Brain Health Benefits Of Physical Activity
by Zvinka Zlatar, Assistant Professor, Department of Psychiatry UCSD
Our research focuses on developing novel non-pharmacological interventions to improve brain health in aging, leveraging mobile health (mHealth) technology (i.e., heart rate trackers, Fitbit, etc.) to track progress and provide feedback.
In the lab we conducted a small 12-week randomized controlled trial (Independent Walking for Brain Health) designed to test the feasibility of using a mHealth device to assist older adults to independently achieve and maintain physical activity guidelines (≥150 minutes per week of moderate intensity physical activity — MIPA) in their free-living environments to improve brain health. We were interested in learning if exercising independently, as opposed to in a lab based or supervised environment, would improve brain health and cognition.
Participants were randomly assigned to a Physical Activity or a Healthy Aging Education condition. Only the participants randomized to the Physical Activity condition received an individualized exercise prescription and a commercially available mHealth device. The mHealth device was a heart rate tracker, programmed through its smart phone application to set custom heart rate target zones equivalent to MIPA for each person.
The device was programed to vibrate and flash different colored lights when participants were deviating from their individually prescribed heart rate target zones. Participants did not need to have their smartphone with them during the exercise sessions, since data gathered from the mHealth device was later synced with the app and emailed to the study team. The study team provided weekly feedback about progress via email and phone calls using data gathered by the mHealth device. Participants were instructed to maintain MIPA by following the mHealth device prompts and attempting to walk above their minimum prescribed heart rate during each exercise session. This “just in time” feedback was hypothesized to help older adults achieve and maintain MIPA independently without the need for a supervisor/personal trainer.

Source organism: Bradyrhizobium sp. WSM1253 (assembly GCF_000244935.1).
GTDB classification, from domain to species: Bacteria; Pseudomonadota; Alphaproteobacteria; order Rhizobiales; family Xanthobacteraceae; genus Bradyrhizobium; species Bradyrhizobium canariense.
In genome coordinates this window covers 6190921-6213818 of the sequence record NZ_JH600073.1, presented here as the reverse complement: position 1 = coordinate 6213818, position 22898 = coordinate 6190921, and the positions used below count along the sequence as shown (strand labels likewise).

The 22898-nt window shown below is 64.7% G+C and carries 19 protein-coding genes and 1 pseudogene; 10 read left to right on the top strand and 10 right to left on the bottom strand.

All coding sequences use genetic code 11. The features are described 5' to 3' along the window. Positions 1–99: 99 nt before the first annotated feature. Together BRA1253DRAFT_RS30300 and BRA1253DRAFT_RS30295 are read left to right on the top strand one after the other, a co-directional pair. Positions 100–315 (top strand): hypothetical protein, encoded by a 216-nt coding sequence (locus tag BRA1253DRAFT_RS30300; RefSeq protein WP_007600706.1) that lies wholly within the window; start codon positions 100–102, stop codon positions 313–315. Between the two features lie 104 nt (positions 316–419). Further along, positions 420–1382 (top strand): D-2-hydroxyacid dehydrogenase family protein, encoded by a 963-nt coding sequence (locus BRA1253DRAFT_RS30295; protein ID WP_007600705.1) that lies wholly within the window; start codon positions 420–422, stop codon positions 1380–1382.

We found that participants in the physical activity condition increased the time they spent in MIPA from 144 minutes per week at the beginning of the study, to 282 minutes per week by the end of the study, greatly surpassing the current physical activity guidelines for older adults. Accelerometer measurement corroborated that, by the end of the study, those in the physical activity group had ~18 minutes of MIPA per day, on average, compared to the control group. These are encouraging findings suggesting that using mHealth can really help older adults walk faster to achieve physical activity guidelines independently.
Most importantly, the intervention resulted in a significant increase in the total volume of the brain’s gray matter, suggesting that improving MIPA can help protect the brain from neurodegeneration. When we looked within the physical activity group, we saw that increased MIPA was associated with higher brain volume in the frontal lobe, an area of the brain that supports our executive functions (i.e., ability to inhibit irrelevant information, higher order reasoning, decision-making, mental flexibility). The increases in gray matter in the frontal lobe were associated with better executive function performance in those who exercised. Since the frontal lobe is one of the first areas of the brain to decline as we age, it is important to keep it healthy.
Our preliminary research suggests that the brain health benefits seen in lab-based studies can indeed be translated to real world contexts when using mHealth to help individuals maintain MIPA independently. These types of interventions have the potential to reach more individuals and overcome barriers such as lack of transportation to engage in physical activity.